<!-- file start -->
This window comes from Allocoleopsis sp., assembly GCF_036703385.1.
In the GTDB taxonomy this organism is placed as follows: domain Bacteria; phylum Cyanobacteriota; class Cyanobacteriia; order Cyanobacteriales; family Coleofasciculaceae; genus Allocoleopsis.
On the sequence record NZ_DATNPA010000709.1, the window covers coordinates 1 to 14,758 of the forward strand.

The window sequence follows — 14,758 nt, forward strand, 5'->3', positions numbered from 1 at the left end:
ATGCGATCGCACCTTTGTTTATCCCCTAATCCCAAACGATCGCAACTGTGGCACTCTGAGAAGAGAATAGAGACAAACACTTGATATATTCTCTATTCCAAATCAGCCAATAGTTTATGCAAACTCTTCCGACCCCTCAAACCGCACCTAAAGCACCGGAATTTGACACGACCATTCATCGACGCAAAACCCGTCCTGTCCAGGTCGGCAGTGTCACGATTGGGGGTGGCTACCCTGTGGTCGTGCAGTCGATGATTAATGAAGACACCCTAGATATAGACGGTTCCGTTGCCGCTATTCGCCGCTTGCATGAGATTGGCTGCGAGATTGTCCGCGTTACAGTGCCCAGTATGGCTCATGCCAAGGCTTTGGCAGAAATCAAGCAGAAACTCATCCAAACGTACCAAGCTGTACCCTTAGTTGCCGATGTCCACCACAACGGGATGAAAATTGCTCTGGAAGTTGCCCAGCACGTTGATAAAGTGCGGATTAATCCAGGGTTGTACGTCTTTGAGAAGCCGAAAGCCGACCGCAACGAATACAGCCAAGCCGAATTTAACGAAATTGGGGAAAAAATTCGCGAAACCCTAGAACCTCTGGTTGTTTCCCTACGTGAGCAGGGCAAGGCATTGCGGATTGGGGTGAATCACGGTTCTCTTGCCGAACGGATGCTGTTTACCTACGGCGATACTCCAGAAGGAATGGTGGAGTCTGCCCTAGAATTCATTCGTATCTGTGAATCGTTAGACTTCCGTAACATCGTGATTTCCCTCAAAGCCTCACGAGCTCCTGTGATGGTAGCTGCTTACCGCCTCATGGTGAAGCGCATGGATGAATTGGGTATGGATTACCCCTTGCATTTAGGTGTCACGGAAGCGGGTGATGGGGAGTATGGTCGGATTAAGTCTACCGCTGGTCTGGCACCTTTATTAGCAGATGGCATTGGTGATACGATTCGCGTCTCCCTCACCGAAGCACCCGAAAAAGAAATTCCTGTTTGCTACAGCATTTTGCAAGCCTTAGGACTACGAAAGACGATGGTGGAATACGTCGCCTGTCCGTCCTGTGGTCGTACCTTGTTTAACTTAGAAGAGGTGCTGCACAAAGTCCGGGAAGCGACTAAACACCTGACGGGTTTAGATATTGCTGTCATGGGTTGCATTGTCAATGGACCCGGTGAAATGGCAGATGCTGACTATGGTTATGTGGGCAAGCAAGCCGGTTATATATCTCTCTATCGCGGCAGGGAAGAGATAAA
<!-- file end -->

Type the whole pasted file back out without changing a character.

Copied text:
This window comes from Allocoleopsis sp., assembly GCF_036703385.1.
In the GTDB taxonomy this organism is placed as follows: domain Bacteria; phylum Cyanobacteriota; class Cyanobacteriia; order Cyanobacteriales; family Coleofasciculaceae; genus Allocoleopsis.
On the sequence record NZ_DATNPA010000709.1, the window covers coordinates 1 to 14,758 of the forward strand.

The window sequence follows — 14,758 nt, forward strand, 5'->3', positions numbered from 1 at the left end:
ATGCGATCGCACCTTTGTTTATCCCCTAATCCCAAACGATCGCAACTGTGGCACTCTGAGAAGAGAATAGAGACAAACACTTGATATATTCTCTATTCCAAATCAGCCAATAGTTTATGCAAACTCTTCCGACCCCTCAAACCGCACCTAAAGCACCGGAATTTGACACGACCATTCATCGACGCAAAACCCGTCCTGTCCAGGTCGGCAGTGTCACGATTGGGGGTGGCTACCCTGTGGTCGTGCAGTCGATGATTAATGAAGACACCCTAGATATAGACGGTTCCGTTGCCGCTATTCGCCGCTTGCATGAGATTGGCTGCGAGATTGTCCGCGTTACAGTGCCCAGTATGGCTCATGCCAAGGCTTTGGCAGAAATCAAGCAGAAACTCATCCAAACGTACCAAGCTGTACCCTTAGTTGCCGATGTCCACCACAACGGGATGAAAATTGCTCTGGAAGTTGCCCAGCACGTTGATAAAGTGCGGATTAATCCAGGGTTGTACGTCTTTGAGAAGCCGAAAGCCGACCGCAACGAATACAGCCAAGCCGAATTTAACGAAATTGGGGAAAAAATTCGCGAAACCCTAGAACCTCTGGTTGTTTCCCTACGTGAGCAGGGCAAGGCATTGCGGATTGGGGTGAATCACGGTTCTCTTGCCGAACGGATGCTGTTTACCTACGGCGATACTCCAGAAGGAATGGTGGAGTCTGCCCTAGAATTCATTCGTATCTGTGAATCGTTAGACTTCCGTAACATCGTGATTTCCCTCAAAGCCTCACGAGCTCCTGTGATGGTAGCTGCTTACCGCCTCATGGTGAAGCGCATGGATGAATTGGGTATGGATTACCCCTTGCATTTAGGTGTCACGGAAGCGGGTGATGGGGAGTATGGTCGGATTAAGTCTACCGCTGGTCTGGCACCTTTATTAGCAGATGGCATTGGTGATACGATTCGCGTCTCCCTCACCGAAGCACCCGAAAAAGAAATTCCTGTTTGCTACAGCATTTTGCAAGCCTTAGGACTACGAAAGACGATGGTGGAATACGTCGCCTGTCCGTCCTGTGGTCGTACCTTGTTTAACTTAGAAGAGGTGCTGCACAAAGTCCGGGAAGCGACTAAACACCTGACGGGTTTAGATATTGCTGTCATGGGTTGCATTGTCAATGGACCCGGTGAAATGGCAGATGCTGACTATGGTTATGTGGGCAAGCAAGCCGGTTATATATCTCTCTATCGCGGCAGGGAAGAGATAAA